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Carnival Dream Cruise Review by dedhedcubfan

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Carnival Dream
Carnival Dream
Member Name: dedhedcubfan
Cruise Date: December 2010
Embarkation: Port Canaveral
Destination: Western Caribbean
Cabin Category: 8E
Cabin Number: 9346
Booking Method: Cruise Line
See More About: Carnival Dream Cruise Reviews | Western Caribbean Cruise Reviews | Carnival Cruise Deals
Member Rating   3.0 out of 5+
Dining 3.0
Public Rooms 5.0
Cabins 2.0
Entertainment 2.0
Spa & Fitness 3.0
Family & Children (By Age Group)
        Under 3 2.0
        3-6 2.0
        7-9 2.0
Shore Excursions 1.0
Embarkation 4.0
Service 2.0
Value-for-Money 2.0
Rates 3.0
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Ship Facts: Carnival Dream Review (by Cruise Critic!) | Carnival Dream Deck Plans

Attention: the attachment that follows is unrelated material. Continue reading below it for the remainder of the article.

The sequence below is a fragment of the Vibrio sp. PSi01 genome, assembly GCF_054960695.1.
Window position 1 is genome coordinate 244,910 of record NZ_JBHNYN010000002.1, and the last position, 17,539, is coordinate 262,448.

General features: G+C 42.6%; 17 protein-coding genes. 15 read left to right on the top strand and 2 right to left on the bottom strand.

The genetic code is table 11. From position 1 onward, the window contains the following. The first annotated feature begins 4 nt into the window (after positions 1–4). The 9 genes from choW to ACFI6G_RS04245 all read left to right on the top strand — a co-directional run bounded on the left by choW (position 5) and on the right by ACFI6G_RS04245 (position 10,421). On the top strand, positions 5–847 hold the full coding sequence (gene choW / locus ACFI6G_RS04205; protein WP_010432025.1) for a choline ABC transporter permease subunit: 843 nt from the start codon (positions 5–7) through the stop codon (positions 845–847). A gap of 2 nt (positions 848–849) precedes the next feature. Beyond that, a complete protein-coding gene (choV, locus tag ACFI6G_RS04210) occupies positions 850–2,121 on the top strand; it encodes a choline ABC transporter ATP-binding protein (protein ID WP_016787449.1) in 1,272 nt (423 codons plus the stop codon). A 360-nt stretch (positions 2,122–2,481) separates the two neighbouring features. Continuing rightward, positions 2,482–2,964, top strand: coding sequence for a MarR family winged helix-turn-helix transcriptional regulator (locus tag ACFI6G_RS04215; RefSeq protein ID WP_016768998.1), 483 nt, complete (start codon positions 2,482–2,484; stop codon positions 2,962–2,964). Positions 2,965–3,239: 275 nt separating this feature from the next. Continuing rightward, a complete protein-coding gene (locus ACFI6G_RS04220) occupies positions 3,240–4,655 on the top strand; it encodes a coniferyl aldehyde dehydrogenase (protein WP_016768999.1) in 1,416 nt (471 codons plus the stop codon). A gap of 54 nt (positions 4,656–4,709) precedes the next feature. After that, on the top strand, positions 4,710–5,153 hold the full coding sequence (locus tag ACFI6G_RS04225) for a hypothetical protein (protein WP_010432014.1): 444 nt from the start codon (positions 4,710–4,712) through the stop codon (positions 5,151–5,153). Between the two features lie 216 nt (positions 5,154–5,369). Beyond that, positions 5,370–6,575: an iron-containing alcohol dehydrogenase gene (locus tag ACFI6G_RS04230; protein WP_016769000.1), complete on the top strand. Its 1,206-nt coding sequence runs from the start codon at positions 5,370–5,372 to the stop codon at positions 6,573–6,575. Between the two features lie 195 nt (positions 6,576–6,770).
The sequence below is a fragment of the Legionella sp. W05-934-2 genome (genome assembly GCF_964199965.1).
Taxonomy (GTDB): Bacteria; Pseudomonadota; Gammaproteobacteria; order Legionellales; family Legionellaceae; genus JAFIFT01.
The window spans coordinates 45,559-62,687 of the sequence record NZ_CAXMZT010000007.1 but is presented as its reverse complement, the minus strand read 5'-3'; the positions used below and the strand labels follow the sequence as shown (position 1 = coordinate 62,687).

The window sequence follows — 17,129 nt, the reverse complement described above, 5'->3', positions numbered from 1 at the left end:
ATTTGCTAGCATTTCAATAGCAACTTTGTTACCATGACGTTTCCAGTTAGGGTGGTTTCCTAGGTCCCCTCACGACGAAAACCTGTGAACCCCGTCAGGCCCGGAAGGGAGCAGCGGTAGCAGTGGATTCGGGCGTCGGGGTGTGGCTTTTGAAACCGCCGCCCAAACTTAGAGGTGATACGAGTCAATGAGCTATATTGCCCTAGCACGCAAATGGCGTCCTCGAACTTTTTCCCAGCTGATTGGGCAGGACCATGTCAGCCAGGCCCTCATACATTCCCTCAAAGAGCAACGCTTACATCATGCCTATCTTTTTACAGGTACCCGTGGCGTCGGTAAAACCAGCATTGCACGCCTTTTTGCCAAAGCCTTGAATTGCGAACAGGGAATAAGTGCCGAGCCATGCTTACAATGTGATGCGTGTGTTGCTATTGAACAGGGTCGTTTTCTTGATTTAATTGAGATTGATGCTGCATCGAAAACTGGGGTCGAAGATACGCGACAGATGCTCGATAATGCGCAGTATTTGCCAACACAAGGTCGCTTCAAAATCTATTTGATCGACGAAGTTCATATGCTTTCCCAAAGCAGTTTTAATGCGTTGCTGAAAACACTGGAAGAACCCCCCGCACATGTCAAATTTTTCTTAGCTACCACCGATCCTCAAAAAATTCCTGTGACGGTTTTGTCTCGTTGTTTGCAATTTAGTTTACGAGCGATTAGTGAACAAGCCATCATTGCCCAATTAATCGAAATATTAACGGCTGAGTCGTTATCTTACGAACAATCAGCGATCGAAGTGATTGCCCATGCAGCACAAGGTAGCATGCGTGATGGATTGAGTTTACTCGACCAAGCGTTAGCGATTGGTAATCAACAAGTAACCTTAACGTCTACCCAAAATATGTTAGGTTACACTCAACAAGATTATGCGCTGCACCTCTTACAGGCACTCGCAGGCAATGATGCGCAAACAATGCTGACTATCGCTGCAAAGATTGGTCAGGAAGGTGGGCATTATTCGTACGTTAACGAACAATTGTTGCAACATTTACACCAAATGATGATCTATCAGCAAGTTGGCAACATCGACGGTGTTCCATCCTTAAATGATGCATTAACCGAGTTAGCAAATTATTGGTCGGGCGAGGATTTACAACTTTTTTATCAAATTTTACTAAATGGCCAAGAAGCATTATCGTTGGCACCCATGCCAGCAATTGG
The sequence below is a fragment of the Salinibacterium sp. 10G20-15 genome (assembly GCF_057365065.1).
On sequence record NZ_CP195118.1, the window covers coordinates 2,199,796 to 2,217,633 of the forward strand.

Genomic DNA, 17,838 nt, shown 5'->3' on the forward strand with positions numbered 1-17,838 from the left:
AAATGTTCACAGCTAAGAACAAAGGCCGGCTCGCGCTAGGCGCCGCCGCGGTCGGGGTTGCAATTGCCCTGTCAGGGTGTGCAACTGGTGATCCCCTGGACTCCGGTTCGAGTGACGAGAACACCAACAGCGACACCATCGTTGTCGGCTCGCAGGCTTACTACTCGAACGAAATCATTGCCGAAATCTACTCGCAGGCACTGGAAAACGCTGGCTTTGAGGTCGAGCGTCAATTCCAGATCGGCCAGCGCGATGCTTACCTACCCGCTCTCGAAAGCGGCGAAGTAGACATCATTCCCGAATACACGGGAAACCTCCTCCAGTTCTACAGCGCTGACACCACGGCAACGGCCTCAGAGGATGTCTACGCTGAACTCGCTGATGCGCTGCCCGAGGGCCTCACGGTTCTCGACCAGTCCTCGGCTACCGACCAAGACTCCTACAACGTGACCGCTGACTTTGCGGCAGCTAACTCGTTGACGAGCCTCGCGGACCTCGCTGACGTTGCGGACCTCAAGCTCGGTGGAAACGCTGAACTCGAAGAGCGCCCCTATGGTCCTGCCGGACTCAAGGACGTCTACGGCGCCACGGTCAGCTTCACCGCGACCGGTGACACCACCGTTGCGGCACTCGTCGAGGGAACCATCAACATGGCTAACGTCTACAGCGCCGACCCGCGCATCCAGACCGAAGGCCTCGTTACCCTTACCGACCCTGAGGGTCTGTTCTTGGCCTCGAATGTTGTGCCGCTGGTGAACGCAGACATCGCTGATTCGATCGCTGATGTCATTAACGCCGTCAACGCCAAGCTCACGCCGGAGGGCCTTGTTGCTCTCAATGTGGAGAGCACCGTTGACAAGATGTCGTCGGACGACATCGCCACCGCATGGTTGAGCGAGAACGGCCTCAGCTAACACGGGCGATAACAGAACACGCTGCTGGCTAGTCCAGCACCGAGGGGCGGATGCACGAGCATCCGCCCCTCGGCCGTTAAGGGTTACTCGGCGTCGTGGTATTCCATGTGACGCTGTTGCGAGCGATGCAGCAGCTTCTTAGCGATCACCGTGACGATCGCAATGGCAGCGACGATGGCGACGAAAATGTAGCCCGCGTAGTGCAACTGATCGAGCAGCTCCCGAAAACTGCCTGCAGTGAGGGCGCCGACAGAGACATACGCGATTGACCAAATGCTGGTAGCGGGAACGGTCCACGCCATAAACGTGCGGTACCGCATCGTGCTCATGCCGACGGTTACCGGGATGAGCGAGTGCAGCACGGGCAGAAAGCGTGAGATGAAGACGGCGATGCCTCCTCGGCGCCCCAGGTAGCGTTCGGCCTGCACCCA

Holiday Cruise on The Dream
Family of 6 traveling together - 2 adults, 1 teen boy, 3 girls (7yo 5yo, 2yo). We had 2 balcony cabins on Deck 9, 9346 and 9232. Booked 1 adult and 2 kids in each. We booked in mid-November 2010, about 6 weeks before the cruise.

We flew in to MCO, uneventfully, and transferred to the Embassy Suites - Airport for a quick overnight, then used Ace Luxury Transportation to get us to Port Canaveral. Hotel - facilities were adequate, service was exceptional! Transfer to the pier - adequate. Transfer back from the pier - pathetic; ended up being sent a subcontracted taxi after waiting nearly an hour for our "pre-arranged" transportation.